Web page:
In response to backlash for her 2019 comments to a Parkland, Florida school shooting survivor, including being removed from the House Education and Labor Committee, Representative Marjorie Taylor Greene says she understands the fear of those situations.
Friday morning, the congresswoman recounted a situation while she was in high school in 1990 when an armed student held classmates hostage for several hours.
She said a classmate had brought two guns to school one day, because they were mad at other classmates, and at one point got out one of the guns. She said a teacher knocked over the students, but the student had another gun and was able to hold an unknown number of people hostage for about five hours.
“There was no good guy with a gun to stop it,” Greene told reporters Friday, pointing out her school was a gun-free school zone and that none of the teachers or staff had a gun.
Greene was enrolled at the school, but was not among the students held hostage that day, according to a spokeswoman for Forsyth County Schools, reports the Atlanta Journal Constitution.Two classrooms of students were held hostage while others in the school were evacuated.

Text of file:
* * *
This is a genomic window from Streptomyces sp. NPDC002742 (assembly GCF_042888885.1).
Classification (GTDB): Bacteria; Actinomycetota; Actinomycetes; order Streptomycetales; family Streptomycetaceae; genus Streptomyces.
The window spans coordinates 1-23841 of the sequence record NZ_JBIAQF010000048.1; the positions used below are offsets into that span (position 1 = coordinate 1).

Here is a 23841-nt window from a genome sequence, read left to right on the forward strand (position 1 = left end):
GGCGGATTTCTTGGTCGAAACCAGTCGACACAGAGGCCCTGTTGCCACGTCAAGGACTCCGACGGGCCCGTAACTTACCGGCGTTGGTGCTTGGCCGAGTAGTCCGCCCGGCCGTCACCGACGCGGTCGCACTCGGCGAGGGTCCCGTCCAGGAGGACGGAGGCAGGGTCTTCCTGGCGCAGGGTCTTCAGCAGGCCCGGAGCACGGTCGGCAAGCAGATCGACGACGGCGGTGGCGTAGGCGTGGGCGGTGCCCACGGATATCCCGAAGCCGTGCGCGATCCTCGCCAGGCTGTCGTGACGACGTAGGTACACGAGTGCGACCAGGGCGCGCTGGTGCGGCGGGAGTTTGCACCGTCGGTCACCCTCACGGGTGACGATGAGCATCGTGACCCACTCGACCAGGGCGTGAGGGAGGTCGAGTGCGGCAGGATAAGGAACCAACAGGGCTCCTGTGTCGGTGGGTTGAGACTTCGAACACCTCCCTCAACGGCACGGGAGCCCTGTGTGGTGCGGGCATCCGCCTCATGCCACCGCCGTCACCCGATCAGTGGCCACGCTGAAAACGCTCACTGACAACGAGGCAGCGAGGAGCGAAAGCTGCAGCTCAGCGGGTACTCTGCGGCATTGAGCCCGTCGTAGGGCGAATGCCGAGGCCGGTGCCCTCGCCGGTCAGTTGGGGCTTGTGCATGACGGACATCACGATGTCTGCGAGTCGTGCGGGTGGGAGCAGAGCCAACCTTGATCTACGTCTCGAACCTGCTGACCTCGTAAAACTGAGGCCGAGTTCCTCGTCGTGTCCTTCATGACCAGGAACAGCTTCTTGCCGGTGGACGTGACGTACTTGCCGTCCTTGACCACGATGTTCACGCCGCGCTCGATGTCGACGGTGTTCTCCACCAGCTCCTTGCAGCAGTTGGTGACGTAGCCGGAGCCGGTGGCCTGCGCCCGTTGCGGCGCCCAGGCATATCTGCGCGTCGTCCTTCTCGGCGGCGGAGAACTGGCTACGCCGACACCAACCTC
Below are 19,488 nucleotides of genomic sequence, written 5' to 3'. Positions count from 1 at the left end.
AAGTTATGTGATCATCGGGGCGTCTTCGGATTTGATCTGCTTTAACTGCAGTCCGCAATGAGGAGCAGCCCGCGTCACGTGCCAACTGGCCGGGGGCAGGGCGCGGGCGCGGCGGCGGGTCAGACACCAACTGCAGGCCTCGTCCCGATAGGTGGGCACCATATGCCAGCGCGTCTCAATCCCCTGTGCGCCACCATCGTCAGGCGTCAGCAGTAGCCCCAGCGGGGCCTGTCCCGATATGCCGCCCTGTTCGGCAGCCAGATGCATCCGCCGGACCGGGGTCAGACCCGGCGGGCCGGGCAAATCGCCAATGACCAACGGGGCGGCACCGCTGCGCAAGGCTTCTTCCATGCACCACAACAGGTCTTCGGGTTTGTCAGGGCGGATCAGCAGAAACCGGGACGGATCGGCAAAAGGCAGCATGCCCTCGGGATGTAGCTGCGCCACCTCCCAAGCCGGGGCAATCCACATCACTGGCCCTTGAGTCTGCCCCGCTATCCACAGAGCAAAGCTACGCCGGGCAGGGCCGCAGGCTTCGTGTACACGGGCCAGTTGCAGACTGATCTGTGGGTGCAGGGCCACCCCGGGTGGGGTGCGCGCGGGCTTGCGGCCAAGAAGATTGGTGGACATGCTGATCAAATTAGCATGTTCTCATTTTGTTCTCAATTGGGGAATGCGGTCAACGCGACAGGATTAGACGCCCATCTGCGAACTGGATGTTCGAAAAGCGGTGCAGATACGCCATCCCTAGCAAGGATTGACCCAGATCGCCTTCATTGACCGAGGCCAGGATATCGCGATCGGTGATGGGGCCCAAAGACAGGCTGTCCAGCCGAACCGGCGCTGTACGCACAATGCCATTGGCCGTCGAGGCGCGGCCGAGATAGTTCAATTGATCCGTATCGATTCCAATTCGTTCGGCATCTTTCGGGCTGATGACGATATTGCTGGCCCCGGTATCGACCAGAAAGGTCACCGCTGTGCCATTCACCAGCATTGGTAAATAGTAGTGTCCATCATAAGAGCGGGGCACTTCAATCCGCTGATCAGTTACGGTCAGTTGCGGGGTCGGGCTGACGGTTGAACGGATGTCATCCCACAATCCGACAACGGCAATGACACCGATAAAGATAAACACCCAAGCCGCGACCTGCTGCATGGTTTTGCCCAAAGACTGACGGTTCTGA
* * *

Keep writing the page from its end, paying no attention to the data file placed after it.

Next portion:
Greene cited the 1990 incident to explain her views on allowing guns at school, and to point out she had a different viewpoint to share with the school shooting survivor, David Hogg. Greene shared video of the 2019 interaction with Hogg to YouTube at the end of last month.
Greene’s comments come a day after her colleagues in the House voted to remove her from two committees, because of comments, video and endorsements she has made on social media.
Before the vote Thursday, Greene stood on the floor of the House and told her colleagues she regretted some of her “words of the past.”
She did not, however, explicitly apologize for any racist or violent rhetoric.
"I was allowed to believe things that weren't true,” said Greene Thursday. “And I would ask questions, questions about them and talk about them. And that is absolutely what I regret, because if it weren't for the Facebook posts and comments that I liked in 2018, I wouldn't be standing here today. And you couldn't point a finger and accused me of anything wrong."
In the past, the Georgia representative has embraced far-right conspiracy theories, like suggestions that school shootings were staged. She’s also endorsed calls for violence against Democrats.
During her press conference Friday, which touched on several topics, the congresswoman said she was “fine” with being removed from the committees.
“I have a lot of free time on my hands, and I can talk to people all over this country,” she said, adding, “I’m going to be holding the Republican Party accountable and pushing them to the right.”
She also reaffirmed her support of former President Donald Trump, saying the Republican Party “is his, it doesn’t belong to anyone else.”